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memoryland

CFCF


This was my first proper introduction to CFCF, I’ve only really listened to remixes here and there but I finally got round to listening. The album was released this month and the concept behind the album is so sick and the sound embodies this so well. I’ll leave the concept at the bottom of this review. It takes you on a journey through nostalgic electronica and I’ll leave bits of the Bandcamp description to help you get a better idea of the album.

CFCF jumps across genres as a means of portraying a breadth of overlapping milieus and identities in this hyperactive Y2K period-piece that both explores and criticizes our own nostalgic impulses. From the opening intro’s announcement of arrival to the final credits, it’s an album as film as RPG, with the listener as its protagonist.

Cadence Weapon also wrote a beautiful piece about the album. I’d highly recommend the album, it will definitely induce some kind of feelings inside of you.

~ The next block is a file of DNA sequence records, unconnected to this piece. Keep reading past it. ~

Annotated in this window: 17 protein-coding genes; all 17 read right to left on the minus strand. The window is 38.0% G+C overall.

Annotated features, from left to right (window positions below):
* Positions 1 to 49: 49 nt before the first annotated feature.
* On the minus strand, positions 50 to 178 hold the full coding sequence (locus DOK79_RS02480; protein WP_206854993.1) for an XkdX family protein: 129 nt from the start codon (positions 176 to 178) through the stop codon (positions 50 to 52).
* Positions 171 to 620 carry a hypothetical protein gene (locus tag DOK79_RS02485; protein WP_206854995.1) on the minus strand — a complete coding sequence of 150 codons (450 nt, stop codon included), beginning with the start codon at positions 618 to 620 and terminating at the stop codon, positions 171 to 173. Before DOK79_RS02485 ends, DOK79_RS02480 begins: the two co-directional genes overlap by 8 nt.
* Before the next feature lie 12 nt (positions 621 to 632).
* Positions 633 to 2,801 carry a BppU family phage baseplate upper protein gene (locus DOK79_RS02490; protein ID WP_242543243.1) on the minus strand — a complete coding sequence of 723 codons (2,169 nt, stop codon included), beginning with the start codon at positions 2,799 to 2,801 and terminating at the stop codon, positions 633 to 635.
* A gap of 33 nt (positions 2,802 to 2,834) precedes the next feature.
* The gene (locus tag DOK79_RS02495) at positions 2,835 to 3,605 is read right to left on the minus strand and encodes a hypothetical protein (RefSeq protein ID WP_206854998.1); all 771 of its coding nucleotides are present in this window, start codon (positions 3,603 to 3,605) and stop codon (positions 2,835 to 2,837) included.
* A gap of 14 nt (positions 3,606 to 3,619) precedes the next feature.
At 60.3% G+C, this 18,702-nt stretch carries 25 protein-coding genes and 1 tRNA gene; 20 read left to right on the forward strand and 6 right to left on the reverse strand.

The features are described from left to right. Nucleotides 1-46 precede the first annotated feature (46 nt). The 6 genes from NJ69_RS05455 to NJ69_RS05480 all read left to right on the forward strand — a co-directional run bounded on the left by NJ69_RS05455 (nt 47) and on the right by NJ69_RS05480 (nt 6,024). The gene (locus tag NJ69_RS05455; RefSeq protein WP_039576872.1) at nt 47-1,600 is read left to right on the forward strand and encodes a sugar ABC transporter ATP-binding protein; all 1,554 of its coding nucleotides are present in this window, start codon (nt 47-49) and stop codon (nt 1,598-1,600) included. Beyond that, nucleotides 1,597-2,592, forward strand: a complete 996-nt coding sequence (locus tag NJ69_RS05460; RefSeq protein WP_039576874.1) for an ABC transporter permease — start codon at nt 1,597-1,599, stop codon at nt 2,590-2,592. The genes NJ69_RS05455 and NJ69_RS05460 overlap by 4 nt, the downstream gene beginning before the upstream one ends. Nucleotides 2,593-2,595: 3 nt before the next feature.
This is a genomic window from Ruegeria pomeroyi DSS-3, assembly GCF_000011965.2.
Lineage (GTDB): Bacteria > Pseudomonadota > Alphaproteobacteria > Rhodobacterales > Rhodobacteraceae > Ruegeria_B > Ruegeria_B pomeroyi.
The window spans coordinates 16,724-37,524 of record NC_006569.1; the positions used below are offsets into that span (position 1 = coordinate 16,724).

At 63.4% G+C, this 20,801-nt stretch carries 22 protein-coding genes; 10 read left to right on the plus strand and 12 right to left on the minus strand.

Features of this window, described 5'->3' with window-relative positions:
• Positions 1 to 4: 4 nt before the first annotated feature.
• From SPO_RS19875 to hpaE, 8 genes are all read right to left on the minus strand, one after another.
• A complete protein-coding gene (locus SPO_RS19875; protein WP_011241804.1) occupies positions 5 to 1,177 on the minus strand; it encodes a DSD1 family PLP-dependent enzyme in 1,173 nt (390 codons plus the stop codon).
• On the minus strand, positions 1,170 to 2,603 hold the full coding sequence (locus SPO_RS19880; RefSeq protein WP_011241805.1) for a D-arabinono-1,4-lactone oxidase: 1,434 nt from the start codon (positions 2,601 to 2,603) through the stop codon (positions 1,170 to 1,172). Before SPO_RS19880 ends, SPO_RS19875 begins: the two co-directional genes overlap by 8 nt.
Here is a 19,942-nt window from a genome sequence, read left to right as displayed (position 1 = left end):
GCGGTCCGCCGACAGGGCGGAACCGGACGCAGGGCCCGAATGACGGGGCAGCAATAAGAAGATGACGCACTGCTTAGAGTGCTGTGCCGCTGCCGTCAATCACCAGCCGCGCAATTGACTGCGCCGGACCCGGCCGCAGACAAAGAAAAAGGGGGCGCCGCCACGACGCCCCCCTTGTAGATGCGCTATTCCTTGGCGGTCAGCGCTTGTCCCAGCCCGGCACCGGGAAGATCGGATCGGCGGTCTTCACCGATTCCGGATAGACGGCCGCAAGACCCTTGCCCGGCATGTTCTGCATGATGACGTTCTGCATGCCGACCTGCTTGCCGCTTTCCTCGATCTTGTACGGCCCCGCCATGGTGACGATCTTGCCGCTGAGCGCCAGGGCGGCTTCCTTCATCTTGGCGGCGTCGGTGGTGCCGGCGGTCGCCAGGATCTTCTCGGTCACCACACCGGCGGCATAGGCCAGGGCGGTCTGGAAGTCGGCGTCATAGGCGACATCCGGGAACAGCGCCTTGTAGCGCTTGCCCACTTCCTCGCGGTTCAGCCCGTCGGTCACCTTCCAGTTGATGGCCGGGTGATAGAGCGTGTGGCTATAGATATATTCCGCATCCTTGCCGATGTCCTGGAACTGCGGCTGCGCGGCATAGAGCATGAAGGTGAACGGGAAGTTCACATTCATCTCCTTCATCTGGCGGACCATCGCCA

“I was feeling fatigued by an overabundance of ‘calming’, productivity-oriented music, and wanted to explore something angsty, messy, and dark, while also applying a pop sheen. I see a loose narrative across the album: your early 20’s, a new city, new people, new temptations and new traps. Losing your sense of self to the whims of your surroundings and trends in music and fashion; the wrong people, and trying to dig yourself out of that hole. There’s a hope of moving forward that glimmers in the last quarter of the album, but it’s out of reach and seems to come at a price. And then the looking back on it later with perspective; or the looking forward to it before with anticipation. As a kid I couldn’t wait to be in my 20’s; in my 30’s it’s bittersweet to look back. That’s the core of memoryland: the gulf between the fantasy, the reality, and the memory, and how we live inside each of those at different points.”